Things we no longer read
One visit to any of the sailing and cruising forums will no doubt net you plenty of reading on the subject of “money.” What does it cost to go cruising? Can you cruise on 500.00 per month? Where is the cheapest place to cruise? All of these questions are very popular with people in the planning stages of cruising. They certainly were with us anyway. I can happily say that threads on this subject matter are no longer on my reading list. And why would they be? The amount of money that we have now to cruise is what we have. A bunch of people telling us that it is enough, or worse, that it is too little, isn’t going to change our plans a bit. We are not changing our departure plans and we will end up living on what we end up living on. If we run out of money before we are done cruising we’ll do what everyone else in that situation has done… we’ll deal with it.
Now that I have that off my chest, it’s back to boat-prep talk! Yesterday, having healed from my windlass-induced war wound, I made another trip back to the boat.
Still working on the modifications to our anchor light. More on that later.
Installed the Victory brand LED bulb in our steaming light. There was only a short moment of panic when I couldn’t get the bulb to fit. Then I realized that the pins on the end of the bulb were not symmetrical and I just had to rotate the bulb 180˚ to get it in.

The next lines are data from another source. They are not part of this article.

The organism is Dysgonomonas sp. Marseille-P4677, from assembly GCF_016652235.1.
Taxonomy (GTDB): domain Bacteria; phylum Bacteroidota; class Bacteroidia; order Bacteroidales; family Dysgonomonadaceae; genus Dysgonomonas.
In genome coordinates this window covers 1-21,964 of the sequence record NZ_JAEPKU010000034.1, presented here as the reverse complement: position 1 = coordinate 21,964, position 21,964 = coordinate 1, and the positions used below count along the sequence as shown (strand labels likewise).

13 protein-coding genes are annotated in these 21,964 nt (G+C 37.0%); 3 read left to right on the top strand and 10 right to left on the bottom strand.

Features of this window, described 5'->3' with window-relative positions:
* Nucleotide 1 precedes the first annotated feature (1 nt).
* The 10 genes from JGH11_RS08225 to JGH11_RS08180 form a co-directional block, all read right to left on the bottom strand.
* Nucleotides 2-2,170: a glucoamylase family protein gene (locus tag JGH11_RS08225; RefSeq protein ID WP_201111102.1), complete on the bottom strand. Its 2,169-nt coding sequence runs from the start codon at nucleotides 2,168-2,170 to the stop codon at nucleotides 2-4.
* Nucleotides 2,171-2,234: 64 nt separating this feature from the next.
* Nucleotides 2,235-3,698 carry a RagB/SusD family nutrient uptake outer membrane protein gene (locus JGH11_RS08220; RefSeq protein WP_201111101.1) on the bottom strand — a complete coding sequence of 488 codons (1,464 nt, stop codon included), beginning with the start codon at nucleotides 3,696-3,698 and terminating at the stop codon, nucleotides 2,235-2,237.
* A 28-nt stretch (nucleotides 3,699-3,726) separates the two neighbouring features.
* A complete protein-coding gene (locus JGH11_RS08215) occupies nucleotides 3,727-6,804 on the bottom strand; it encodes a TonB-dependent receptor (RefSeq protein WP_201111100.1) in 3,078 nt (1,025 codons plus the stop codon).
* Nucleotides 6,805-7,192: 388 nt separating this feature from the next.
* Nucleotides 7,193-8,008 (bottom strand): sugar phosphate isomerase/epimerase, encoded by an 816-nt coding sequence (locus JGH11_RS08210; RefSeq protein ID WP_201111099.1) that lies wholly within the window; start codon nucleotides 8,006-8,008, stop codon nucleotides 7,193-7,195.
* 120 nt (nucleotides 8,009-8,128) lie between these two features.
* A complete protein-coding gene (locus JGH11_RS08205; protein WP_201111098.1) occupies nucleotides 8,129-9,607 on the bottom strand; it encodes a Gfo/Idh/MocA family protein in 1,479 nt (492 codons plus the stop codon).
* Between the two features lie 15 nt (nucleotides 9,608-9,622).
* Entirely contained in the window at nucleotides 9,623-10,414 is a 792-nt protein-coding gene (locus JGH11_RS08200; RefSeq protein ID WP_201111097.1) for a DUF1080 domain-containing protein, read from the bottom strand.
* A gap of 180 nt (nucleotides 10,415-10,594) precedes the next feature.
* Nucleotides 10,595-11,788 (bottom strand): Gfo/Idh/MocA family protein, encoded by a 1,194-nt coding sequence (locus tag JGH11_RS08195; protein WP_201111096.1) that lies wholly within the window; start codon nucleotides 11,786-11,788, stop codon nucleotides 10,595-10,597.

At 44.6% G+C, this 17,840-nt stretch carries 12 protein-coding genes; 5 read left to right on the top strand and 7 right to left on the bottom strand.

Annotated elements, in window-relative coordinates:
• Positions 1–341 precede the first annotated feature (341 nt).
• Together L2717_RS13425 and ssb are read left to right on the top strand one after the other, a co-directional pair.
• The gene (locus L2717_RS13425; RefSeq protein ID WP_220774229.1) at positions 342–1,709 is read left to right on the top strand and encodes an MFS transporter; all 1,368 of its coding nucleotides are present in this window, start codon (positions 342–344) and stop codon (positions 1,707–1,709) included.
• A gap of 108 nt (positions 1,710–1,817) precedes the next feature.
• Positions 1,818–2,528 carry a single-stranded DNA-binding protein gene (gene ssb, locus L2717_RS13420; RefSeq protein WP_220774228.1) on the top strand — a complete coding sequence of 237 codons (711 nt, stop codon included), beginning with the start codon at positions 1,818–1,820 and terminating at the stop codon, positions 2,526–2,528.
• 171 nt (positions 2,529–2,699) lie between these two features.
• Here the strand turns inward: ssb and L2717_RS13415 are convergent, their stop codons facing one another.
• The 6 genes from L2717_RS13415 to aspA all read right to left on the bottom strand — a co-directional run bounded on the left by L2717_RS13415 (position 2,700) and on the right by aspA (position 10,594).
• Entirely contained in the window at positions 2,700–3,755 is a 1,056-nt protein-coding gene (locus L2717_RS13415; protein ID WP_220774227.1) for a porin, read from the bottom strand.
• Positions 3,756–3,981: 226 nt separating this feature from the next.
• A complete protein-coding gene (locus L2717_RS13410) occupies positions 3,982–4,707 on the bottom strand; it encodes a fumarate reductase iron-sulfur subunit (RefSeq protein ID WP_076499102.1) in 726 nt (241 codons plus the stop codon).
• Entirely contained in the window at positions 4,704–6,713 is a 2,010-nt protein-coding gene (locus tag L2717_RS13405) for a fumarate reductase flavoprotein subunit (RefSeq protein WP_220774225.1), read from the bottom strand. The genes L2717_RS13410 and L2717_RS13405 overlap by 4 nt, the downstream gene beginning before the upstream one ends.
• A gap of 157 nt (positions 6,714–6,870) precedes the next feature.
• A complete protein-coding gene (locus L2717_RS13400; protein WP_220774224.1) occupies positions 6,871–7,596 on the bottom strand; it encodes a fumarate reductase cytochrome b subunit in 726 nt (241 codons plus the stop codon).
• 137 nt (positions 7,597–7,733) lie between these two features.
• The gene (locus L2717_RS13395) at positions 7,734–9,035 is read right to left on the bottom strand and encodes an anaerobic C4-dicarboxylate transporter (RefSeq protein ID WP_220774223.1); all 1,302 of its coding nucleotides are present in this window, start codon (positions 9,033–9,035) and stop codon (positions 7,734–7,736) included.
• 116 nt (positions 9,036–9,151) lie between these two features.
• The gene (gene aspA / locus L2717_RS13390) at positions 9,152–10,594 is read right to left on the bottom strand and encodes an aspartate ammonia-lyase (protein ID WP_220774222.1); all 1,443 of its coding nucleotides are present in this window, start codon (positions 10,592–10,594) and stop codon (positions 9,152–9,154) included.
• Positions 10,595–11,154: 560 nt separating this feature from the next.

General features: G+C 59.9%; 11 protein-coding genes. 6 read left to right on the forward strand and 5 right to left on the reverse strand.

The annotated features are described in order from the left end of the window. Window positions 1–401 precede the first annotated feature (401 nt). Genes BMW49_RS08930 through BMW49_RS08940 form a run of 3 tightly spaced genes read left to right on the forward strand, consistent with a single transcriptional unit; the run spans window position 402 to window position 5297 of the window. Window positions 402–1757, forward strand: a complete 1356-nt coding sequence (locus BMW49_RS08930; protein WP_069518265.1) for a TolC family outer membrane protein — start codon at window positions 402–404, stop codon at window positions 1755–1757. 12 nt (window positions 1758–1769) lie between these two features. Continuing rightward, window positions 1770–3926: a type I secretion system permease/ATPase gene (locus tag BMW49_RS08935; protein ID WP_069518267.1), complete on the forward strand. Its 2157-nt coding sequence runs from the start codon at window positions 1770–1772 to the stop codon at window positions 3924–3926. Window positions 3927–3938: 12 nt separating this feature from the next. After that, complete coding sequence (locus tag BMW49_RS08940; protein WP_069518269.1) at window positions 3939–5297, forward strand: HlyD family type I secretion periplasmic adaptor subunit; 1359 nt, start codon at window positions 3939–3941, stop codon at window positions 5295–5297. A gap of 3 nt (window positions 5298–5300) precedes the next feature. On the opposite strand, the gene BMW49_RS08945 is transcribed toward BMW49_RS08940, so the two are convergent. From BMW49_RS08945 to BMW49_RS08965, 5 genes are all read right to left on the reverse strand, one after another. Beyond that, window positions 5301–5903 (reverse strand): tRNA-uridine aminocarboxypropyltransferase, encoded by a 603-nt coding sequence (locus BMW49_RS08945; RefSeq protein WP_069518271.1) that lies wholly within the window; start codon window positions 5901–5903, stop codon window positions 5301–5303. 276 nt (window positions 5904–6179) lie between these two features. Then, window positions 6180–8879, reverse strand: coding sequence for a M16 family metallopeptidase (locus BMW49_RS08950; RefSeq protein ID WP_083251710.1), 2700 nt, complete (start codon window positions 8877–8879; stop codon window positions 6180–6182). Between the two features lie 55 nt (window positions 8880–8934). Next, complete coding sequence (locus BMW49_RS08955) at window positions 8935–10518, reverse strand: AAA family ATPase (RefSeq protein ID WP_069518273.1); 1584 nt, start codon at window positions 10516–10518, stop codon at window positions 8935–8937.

I don’t like this! While enjoying my lunch on the boat I looked up to see this crack in our bimini. When I applied pressure by the crack a small droplet of water came out. This is VERY un-cool!
I invested some quality time in taking good measurements for the windlass wire run. I was pretty accurate the other day and it will be just under 20 feet one way. As I mentioned I don’t think running the wires will be difficult at all. In fact, there are a couple of other wires that run to virtually the same place that I can just follow. It doesn’t seem to make much sense to run the wire before we mount the windlass though, which in my estimation, is going to be a much bigger job.
Yesterday I visited the specialty lumber yard and bought the most expensive piece of wood that I have ever seen: a 2″x10″x10″ block of Iroko. Cost: 25.00! This wood is heavy! My intention is to carve that down to the appropriate shape and size for the windlass base and then seal it with epoxy(???). I’ll be reviewing my West Systems DVD today to see just how that gets done. Although the top of the deck where the windlass needs to go is not flat, causing us problems, the underside is not too bad. Making a backing plate to go in this area may not be too hard. One additional challenge that I am having though relates to the stainless steel hawsepipe that is there. It will not move! I have unscrewed it. I have hit it with a hammer (hard!), both from above and below. I have even hit a flat-tipped screwdriver underneath it, trying to pry it out. No go. Sooo… perhaps I’ll just leave it there and fit my nice block of Iroko over top of it. If you can’t beat em… join em. 🙂